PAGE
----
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CBO's new scoring policy could affect federal healthcare programs

May 20, 2015


The Congressional Budget Office is under new leadership, and the agency made it clear Tuesday that a different type of economic analysis will be used to study the effects of federal spending policies, particularly those in healthcare.

Most analyses from the CBO use “static scoring,” which looks at the direct economic effects of a law without factoring in how the economy will react longer term. Conversely, “dynamic scoring” incorporates macroeconomic elements. The agency uses dynamic scoring for some, but not all, analyses.

House Republicans adopted a resolution this year that said the CBO must use dynamic scoring in its cost estimates of federal legislation “to the greatest extent practicable.”

“CBO expects to devote considerable attention to further developing its capacity to conduct dynamic analysis in the coming year so that it can effectively carry out the requirements specified in the budget resolution,” Keith Hall, new director of the CBO, told the Senate Budget Committee on Tuesday. Hall took over the CBO in April, replacing Douglas Elmendorf. “The agency anticipates that the form in which the information is provided to the Congress will evolve over time depending on what sort of presentation seems most useful.”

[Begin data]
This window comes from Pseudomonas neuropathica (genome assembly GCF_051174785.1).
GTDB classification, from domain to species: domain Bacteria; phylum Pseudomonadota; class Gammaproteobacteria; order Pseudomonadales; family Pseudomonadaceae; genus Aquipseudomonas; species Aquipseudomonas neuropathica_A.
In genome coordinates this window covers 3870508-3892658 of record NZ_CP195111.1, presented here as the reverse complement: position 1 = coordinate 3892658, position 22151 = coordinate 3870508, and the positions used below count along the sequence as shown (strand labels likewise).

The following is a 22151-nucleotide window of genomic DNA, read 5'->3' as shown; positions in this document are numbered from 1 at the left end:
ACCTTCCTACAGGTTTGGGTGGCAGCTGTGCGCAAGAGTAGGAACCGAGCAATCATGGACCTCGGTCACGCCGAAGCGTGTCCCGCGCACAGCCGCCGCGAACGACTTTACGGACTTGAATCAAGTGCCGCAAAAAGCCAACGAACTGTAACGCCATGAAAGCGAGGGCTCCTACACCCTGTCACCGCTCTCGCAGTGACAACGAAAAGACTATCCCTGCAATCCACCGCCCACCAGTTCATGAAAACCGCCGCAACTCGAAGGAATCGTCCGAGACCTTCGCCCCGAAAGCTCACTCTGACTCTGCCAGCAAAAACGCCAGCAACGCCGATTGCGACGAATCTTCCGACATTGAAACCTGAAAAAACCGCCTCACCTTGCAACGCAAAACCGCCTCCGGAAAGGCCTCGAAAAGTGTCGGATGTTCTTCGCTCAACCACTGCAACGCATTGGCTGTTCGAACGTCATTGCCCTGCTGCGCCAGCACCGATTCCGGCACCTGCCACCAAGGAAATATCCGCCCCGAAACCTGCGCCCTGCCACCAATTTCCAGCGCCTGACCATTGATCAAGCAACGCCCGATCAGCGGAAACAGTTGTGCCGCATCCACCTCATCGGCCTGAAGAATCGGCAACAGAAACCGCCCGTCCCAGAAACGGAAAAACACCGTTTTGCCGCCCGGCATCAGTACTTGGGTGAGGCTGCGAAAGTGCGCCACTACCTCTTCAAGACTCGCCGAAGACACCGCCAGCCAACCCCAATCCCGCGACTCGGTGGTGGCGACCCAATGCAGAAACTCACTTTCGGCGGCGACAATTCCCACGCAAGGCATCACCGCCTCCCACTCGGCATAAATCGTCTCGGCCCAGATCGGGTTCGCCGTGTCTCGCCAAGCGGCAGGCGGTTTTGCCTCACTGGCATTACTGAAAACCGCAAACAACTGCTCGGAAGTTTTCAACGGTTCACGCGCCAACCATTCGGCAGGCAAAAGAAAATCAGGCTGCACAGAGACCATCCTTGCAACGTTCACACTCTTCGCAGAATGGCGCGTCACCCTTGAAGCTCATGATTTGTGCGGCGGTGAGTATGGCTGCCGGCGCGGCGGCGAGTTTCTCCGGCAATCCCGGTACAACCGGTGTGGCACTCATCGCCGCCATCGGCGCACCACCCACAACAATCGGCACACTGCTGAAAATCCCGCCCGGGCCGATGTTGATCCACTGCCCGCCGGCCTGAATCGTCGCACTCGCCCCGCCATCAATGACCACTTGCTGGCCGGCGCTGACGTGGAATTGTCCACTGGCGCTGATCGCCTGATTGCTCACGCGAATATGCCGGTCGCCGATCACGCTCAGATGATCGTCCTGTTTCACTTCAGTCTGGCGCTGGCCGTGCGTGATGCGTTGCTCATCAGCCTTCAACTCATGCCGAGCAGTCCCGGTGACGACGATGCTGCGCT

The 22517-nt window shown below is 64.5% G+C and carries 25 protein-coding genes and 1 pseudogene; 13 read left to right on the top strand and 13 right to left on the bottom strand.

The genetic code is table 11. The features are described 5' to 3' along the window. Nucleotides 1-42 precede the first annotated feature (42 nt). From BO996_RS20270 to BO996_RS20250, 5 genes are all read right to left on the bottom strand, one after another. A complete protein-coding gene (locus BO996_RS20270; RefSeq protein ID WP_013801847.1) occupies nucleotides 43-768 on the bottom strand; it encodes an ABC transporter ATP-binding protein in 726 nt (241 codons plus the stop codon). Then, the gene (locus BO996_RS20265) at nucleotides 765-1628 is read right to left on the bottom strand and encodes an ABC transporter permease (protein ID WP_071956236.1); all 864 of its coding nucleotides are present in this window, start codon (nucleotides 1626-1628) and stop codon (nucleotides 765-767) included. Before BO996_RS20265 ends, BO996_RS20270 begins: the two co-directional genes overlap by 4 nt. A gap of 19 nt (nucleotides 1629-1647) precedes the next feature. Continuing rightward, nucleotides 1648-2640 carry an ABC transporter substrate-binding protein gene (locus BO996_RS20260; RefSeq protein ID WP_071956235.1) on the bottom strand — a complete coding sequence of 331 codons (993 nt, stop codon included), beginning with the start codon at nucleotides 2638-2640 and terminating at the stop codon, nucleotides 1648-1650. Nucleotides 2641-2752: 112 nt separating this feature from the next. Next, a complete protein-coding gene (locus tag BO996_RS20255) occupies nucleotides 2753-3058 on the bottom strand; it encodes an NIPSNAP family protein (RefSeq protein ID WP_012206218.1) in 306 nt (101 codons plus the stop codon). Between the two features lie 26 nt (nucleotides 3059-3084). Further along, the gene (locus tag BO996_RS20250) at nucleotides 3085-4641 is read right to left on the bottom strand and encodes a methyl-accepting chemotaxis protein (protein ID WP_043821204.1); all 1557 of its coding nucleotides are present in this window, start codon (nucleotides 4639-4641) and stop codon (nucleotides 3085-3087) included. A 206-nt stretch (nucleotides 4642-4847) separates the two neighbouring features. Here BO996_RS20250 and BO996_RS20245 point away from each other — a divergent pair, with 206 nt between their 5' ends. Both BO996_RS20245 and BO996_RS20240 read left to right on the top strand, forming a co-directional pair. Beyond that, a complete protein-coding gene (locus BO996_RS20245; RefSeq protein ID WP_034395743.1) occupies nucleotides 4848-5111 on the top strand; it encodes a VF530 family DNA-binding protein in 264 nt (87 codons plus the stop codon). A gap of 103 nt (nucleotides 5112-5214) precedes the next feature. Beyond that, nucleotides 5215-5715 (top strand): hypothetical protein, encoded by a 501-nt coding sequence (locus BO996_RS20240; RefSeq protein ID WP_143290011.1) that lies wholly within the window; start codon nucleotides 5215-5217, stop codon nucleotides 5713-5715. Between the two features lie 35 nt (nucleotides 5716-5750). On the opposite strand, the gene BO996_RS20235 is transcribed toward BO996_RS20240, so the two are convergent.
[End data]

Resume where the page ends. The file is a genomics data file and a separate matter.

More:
The use of dynamic scoring could affect the spending and revenue projections of the Affordable Care Act, as well as Republican-based replacement plans for the healthcare reform law. Dynamic scoring, favored by Republicans, often supports tax cuts. Republicans have justified cuts to Medicare and Medicaid and repeal of the ACA through macroeconomic studies.

But Democrats have derided dynamic scoring as “voodoo economics” that leads to lower tax revenues and higher national deficits.

The CBO's use of dynamic scoring will be put to heavy use for proposed changes to Medicare, Medicaid and other healthcare programs. Hall told Senate members that even though healthcare spending growth was at a historically low level the past few years, “the government's major healthcare programs will continue to rise substantially relative to the size of the economy.”

“In the coming year, CBO expects to expend a great deal of effort analyzing healthcare spending,” Hall said. “The agency is in the process of analyzing various aspects of the healthcare system and enhancing its analytical capacity to assess the effects of future legislation on that system and on the federal budget.”

Hall asked Congress for three new full-time employees, who would focus on dynamic scoring and “analyzing healthcare issues.” The new staffers would cost $440,000.